My job is to educate you on your how your new home works. You should attend as much of the
inspection as possible. You will get
more information out of me if you are standing over my shoulder when I find
something worth noting. We can quickly
talk about what is wrong, what most likely caused it, how you can fix it and
how you can prevent it in the future.
That kind of comprehensive discussion can be difficult to accomplish in
even the best inspection report.
Thanks for the pictures Melina.
What to expect when inspecting your Salem, Oregon Home
A fantastic local agent, my friend and web guru Melina w/ Tomson Burnham LLC had a great idea for a series titled: What to Expect when you’re Inspecting. Cute and clever and she said she would let me use it.
I figured I would start from the beginning of the home inspection process and go through it step by step.
Get it scheduled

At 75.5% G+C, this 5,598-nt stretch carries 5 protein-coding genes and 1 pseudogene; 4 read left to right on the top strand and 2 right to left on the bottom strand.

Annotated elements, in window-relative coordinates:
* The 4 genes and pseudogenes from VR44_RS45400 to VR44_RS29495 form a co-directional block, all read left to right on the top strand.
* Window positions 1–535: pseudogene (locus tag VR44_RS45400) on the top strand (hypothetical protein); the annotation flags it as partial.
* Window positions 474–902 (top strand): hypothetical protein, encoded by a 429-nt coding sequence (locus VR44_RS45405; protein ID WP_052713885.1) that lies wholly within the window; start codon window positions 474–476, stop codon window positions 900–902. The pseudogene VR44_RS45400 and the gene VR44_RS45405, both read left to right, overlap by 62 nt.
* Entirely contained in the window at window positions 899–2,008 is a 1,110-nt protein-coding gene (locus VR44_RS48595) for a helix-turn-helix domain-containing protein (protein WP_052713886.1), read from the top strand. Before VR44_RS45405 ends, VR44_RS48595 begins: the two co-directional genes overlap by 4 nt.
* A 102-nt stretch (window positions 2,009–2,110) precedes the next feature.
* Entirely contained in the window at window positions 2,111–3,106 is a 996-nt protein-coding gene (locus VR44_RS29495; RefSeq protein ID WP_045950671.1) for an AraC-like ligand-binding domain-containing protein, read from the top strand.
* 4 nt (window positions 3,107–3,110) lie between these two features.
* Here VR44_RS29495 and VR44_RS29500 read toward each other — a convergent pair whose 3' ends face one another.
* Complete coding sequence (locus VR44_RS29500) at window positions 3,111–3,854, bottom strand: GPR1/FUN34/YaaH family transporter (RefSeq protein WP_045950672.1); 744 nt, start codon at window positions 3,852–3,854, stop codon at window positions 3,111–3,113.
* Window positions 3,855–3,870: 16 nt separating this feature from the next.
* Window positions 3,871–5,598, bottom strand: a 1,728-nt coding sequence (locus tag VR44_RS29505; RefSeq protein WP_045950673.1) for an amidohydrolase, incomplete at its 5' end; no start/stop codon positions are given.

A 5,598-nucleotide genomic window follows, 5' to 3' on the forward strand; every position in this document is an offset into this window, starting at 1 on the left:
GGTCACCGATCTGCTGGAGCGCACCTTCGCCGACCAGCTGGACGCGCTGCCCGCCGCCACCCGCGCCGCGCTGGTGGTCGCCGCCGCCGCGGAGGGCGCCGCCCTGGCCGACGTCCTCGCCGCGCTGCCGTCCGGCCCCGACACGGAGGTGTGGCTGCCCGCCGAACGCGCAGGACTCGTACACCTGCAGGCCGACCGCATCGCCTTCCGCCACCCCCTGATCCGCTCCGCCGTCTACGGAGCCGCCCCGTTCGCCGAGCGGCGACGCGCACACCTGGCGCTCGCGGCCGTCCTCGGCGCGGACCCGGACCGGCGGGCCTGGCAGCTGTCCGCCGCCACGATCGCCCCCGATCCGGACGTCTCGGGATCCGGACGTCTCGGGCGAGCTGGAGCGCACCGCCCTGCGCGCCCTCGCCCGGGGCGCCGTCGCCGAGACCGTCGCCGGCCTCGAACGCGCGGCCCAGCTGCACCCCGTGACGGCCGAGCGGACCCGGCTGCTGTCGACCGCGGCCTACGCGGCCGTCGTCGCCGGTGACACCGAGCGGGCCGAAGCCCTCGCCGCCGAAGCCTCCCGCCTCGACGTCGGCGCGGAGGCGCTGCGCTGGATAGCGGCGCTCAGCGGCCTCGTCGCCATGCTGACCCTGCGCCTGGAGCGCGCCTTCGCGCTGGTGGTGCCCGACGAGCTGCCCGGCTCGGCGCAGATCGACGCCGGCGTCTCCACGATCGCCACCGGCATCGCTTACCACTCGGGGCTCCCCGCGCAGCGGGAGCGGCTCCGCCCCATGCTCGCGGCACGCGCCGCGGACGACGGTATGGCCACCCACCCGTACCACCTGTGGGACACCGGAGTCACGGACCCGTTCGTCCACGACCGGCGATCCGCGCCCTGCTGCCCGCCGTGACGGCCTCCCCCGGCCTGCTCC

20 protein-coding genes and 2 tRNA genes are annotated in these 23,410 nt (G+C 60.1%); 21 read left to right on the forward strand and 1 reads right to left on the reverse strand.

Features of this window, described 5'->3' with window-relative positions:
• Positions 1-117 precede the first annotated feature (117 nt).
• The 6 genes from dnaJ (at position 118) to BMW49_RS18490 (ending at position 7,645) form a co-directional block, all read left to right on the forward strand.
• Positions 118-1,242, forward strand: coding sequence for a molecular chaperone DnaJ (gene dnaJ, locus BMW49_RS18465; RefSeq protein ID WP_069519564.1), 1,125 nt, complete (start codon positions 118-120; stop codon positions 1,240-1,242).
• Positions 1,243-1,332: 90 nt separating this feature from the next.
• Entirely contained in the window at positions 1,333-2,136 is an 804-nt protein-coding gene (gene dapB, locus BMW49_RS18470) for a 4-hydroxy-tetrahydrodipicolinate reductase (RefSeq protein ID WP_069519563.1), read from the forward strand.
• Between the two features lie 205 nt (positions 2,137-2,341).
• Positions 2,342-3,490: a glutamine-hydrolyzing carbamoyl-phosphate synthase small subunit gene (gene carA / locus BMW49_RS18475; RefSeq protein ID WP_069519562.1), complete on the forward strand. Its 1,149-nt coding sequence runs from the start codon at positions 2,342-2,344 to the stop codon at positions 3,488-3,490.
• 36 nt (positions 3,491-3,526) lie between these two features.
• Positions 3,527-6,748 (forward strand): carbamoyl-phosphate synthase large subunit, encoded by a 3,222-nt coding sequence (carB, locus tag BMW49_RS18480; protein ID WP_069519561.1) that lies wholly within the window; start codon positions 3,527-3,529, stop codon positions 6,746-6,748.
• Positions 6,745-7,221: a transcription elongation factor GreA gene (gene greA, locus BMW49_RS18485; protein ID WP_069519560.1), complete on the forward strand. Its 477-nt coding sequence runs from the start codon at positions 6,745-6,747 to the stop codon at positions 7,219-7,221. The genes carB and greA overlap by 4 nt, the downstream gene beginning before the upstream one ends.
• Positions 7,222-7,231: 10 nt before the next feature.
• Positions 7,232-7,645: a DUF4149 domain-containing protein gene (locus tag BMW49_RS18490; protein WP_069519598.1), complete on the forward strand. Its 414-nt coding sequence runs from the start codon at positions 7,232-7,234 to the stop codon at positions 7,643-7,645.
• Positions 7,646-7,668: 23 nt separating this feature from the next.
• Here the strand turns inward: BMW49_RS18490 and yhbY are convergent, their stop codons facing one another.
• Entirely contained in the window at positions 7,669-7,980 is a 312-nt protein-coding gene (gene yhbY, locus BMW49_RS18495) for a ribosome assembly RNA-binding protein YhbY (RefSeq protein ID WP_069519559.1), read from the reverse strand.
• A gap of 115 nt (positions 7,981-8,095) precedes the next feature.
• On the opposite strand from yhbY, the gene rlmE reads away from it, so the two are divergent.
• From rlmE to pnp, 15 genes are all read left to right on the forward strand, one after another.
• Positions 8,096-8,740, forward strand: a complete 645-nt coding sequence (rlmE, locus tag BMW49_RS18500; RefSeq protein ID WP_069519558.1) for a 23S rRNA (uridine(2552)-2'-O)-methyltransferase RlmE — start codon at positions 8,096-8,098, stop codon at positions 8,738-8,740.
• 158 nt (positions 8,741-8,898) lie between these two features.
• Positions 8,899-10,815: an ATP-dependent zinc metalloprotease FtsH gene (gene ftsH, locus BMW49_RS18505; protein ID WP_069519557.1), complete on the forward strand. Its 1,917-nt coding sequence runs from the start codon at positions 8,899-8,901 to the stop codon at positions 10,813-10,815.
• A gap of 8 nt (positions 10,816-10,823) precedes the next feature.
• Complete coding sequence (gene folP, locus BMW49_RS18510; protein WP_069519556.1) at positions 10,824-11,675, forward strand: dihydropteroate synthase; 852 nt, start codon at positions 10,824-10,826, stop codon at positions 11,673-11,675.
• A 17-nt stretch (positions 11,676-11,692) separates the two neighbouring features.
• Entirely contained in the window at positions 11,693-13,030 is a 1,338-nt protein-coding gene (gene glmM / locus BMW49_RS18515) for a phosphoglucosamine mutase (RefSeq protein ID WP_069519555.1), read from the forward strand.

So first things first: you just received notice of an accepted offer and you have a certain amount of time to get all of the applicable inspections and make negotiations. If you are working with a good agent they will give you some names of home inspectors that they know do a good job. Check these guys/ladies out. Check their website, read their blog, and give them a call. Learn about their experiences and what makes them better than the other inspectors. Talk to them about your new home. Find out how they communicate. I wish I would have done this when I bought my first home. The guy I hired to do my home inspection gave me a lot of grumbles and, what I now call the “home inspector shrugs.” A home inspection is not like a loan. With a loan, the numbers are what you need to focus on. Everyone plays with the same numbers. A home inspection is a very personal thing and for the same number (price) home inspections can range from a gobbledy gook mess of check boxes and confusion to a clear concise description of the repair and maintenance issues with your new home and can actually be future user’s manual. Beside the report, how is the inspector at educating you. If the inspector grunts, shrugs a lot but you saved $50….maybe that isn’t the best place to save a couple bucks.